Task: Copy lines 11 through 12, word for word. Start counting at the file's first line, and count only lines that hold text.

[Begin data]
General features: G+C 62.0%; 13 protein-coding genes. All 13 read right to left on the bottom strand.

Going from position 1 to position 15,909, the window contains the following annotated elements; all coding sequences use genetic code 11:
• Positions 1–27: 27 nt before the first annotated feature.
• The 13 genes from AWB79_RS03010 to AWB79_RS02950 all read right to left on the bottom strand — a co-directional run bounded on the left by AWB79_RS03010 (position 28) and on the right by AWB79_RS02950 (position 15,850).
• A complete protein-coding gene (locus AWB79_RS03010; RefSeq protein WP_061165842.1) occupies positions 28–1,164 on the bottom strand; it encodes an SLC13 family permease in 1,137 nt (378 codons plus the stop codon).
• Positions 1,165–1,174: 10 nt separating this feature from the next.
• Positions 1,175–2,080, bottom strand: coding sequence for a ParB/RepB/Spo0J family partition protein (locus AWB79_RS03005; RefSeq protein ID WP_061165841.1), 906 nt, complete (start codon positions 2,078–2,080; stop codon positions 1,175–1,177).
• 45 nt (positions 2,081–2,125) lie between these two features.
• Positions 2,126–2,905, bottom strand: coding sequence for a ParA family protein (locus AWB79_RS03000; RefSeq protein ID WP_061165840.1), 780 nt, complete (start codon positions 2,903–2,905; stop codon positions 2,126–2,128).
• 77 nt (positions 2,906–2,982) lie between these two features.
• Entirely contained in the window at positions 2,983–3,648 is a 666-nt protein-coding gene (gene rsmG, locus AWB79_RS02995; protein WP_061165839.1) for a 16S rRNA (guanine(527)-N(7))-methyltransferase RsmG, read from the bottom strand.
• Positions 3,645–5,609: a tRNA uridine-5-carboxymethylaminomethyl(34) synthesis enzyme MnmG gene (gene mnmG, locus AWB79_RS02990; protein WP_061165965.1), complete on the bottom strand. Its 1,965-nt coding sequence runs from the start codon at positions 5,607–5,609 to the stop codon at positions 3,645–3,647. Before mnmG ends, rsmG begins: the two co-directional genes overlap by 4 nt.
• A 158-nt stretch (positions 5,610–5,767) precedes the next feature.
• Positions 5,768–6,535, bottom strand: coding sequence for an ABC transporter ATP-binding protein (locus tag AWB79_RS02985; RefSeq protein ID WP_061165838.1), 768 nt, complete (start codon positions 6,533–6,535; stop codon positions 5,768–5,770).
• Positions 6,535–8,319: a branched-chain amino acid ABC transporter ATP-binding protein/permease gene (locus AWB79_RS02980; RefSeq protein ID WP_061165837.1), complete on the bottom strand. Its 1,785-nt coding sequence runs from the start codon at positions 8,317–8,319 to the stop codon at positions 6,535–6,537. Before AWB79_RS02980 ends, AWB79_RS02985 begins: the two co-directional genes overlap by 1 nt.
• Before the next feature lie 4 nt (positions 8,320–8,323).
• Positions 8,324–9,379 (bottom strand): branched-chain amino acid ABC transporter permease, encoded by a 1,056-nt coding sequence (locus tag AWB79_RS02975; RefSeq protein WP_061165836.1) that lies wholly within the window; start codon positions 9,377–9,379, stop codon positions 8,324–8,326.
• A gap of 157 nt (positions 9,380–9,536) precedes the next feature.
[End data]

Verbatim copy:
• Entirely contained in the window at positions 2,983–3,648 is a 666-nt protein-coding gene (gene rsmG, locus AWB79_RS02995; protein WP_061165839.1) for a 16S rRNA (guanine(527)-N(7))-methyltransferase RsmG, read from the bottom strand.
• Positions 3,645–5,609: a tRNA uridine-5-carboxymethylaminomethyl(34) synthesis enzyme MnmG gene (gene mnmG, locus AWB79_RS02990; protein WP_061165965.1), complete on the bottom strand. Its 1,965-nt coding sequence runs from the start codon at positions 5,607–5,609 to the stop codon at positions 3,645–3,647. Before mnmG ends, rsmG begins: the two co-directional genes overlap by 4 nt.